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View Diary: GunFAIL XXXVIII (76 comments)

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  •  evidently (8+ / 0-)

    you did not read the recent NY Times article n this very subject

    And there are far more of these innocent victims than official records show.

    A New York Times review of hundreds of child firearm deaths found that accidental shootings occurred roughly twice as often as the records indicate, because of idiosyncrasies in how such deaths are classified by the authorities. The killings of Lucas, Cassie and Alex, for instance, were not recorded as accidents. Nor were more than half of the 259 accidental firearm deaths of children under age 15 identified by The Times in eight states where records were available.

    As a result, scores of accidental killings are not reflected in the official statistics that have framed the debate over how to protect children from guns.

    The problem with statistics like the ones you quoted as they are guesstimates as there is no real reporting system in place to collect the data

    •  Even assuming the NYT story is correct.... (0+ / 0-)

      Twice the number I linked is still only 0.4 per 100,000, meaning that accidental daaths of children from cars, strangulation, drowning, poisoning and fire are all still significantly higher.

      Those who would sacrifice liberty for security deserve neither.

      by FrankRose on Mon Oct 07, 2013 at 06:22:17 PM PDT

      [ Parent ]

      •  So what? (5+ / 0-)

        You seem to argue we should do nothing to address needless gun violence?

      •  well (3+ / 0-)
        Recommended by:
        Glen The Plumber, WakeUpNeo, coquiero

        The fact that they took a fairly large sample and found the reported numbers to be useless indicates they are useless.
        They could be 10 times as large, would that move you to show some concern?

        The point is that the numbers are useless because there is no real data collection on any of these "causes", they are all estimates.

        But we do something about them though, don't we?

        We have seat belts and car seats and laws to ensure they are used, we vet   cribs and toys for safety, and have childproof packaging.

        If a parent hung a noose in a child's crib, they would be seen as irresponsible...but leaving a loaded firearm around is just an another "accident"

        •  Leaving a loaded firearm is irresponsible (0+ / 0-)

          However, judging by the mortality rate, it would seem that your noose scenario happens more often.

          Those who would sacrifice liberty for security deserve neither.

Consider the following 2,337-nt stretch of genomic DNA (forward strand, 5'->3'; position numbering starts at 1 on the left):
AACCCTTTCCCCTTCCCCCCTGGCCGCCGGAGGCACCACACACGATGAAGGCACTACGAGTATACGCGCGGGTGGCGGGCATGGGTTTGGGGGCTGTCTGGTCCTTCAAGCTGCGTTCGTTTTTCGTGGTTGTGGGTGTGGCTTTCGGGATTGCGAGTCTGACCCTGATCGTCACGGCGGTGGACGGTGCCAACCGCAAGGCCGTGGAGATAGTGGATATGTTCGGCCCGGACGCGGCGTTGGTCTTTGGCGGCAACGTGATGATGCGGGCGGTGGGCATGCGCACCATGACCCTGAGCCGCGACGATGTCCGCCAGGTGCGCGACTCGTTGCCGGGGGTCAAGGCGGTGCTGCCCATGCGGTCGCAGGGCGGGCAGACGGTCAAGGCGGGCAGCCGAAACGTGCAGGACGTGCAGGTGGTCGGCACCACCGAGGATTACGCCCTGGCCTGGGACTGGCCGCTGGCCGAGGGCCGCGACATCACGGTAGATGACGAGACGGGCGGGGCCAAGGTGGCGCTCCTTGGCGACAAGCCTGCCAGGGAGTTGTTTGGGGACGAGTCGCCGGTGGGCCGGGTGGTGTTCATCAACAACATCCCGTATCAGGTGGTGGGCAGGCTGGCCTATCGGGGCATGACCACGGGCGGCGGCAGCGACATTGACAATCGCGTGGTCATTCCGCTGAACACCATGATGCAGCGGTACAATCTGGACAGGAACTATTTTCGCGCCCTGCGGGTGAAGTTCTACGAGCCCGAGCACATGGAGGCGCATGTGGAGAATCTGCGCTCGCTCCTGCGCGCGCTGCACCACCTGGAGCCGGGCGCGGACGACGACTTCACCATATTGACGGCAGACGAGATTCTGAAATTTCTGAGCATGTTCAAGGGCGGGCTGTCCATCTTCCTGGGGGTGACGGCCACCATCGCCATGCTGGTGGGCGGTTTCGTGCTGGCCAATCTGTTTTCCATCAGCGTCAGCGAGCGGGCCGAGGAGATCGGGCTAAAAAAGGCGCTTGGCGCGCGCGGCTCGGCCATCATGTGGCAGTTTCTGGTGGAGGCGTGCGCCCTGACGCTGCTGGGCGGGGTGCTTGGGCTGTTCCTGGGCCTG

by FrankRose on Mon Oct 07, 2013 at 08:18:51 PM PDT

          [ Parent ]

          •  I'd like to see more about these rope deaths ... (2+ / 0-)
            Recommended by:
            WakeUpNeo, coquiero

            What constitutes a rope-related death? Does the rope have to be directly related, or somehow involved? Was the the rope the only risk factor involved?

            There's a difference between accidentally strangling yourself with one that was lying around the house, or letting a child do so, and having one break on you while you're climbing or swinging across a gorge.

          •  you are being obtuse (2+ / 0-)
            Recommended by:
            FogCityJohn, coquiero

            As the Times article pointed out, many, many of these incidents are reported not as accidental deaths, but as homicides.

            Go back to the chart you are quoting from and note that while 138 incidents were reported as accidents, 2186 were reported as homicide, add them together, then recalculate.  

            •  No, I am being consistent. (0+ / 0-)

              GunFAIL lists accidents.

              Those who would sacrifice liberty for security deserve neither.

              by FrankRose on Tue Oct 08, 2013 at 12:16:16 AM PDT

              [ Parent ]

              •  B-b-b-but ... (1+ / 0-)
                Recommended by:

                One of the points of the Times article was the huge inconsistency of how such incidents are classified ... Even in the same jurisdiction, one toddler shooting another was ruled an accident, while a similar unintentional shooting death of an older child caused by another kid playing with a gun a year earlier was ruled a homicide for statistical purposes. If all these were classified as accidents, the article seemed to argue, the rate would be at least twice what it is officially.

                •  And even at twice the rate.... (0+ / 0-)

                  Motor Vehicles, strangulation, drowning, poisoning & fire are responsible for far more accidental deaths than firearms.

                  Even if that article is correct, even assuming tgeir most dire of senarios, 0.4 deaths per 100,000 is an extraordinarily low rate.

                  Those who would sacrifice liberty for security deserve neither.

                  by FrankRose on Wed Oct 09, 2013 at 04:15:59 PM PDT

                  [ Parent ]

                  •  Would you be so sanguine about this if ... (0+ / 0-)

                    ... every person who personally knew a child who died this way was likely to support restrictive gun laws as a result?

                    You have a stake in lowering this count that the numbers can't show you.

                    •  I don't have to 'lower the count'. (0+ / 0-)

                      The count is already extremely low.

                      Which is why these anecdotal diaries exist.
                      And why you are trying to steer the conversation to hypothetical appeals to emotion.

                      Those who would sacrifice liberty for security deserve neither.

                      by FrankRose on Thu Oct 10, 2013 at 10:19:27 PM PDT

                      [ Parent ]

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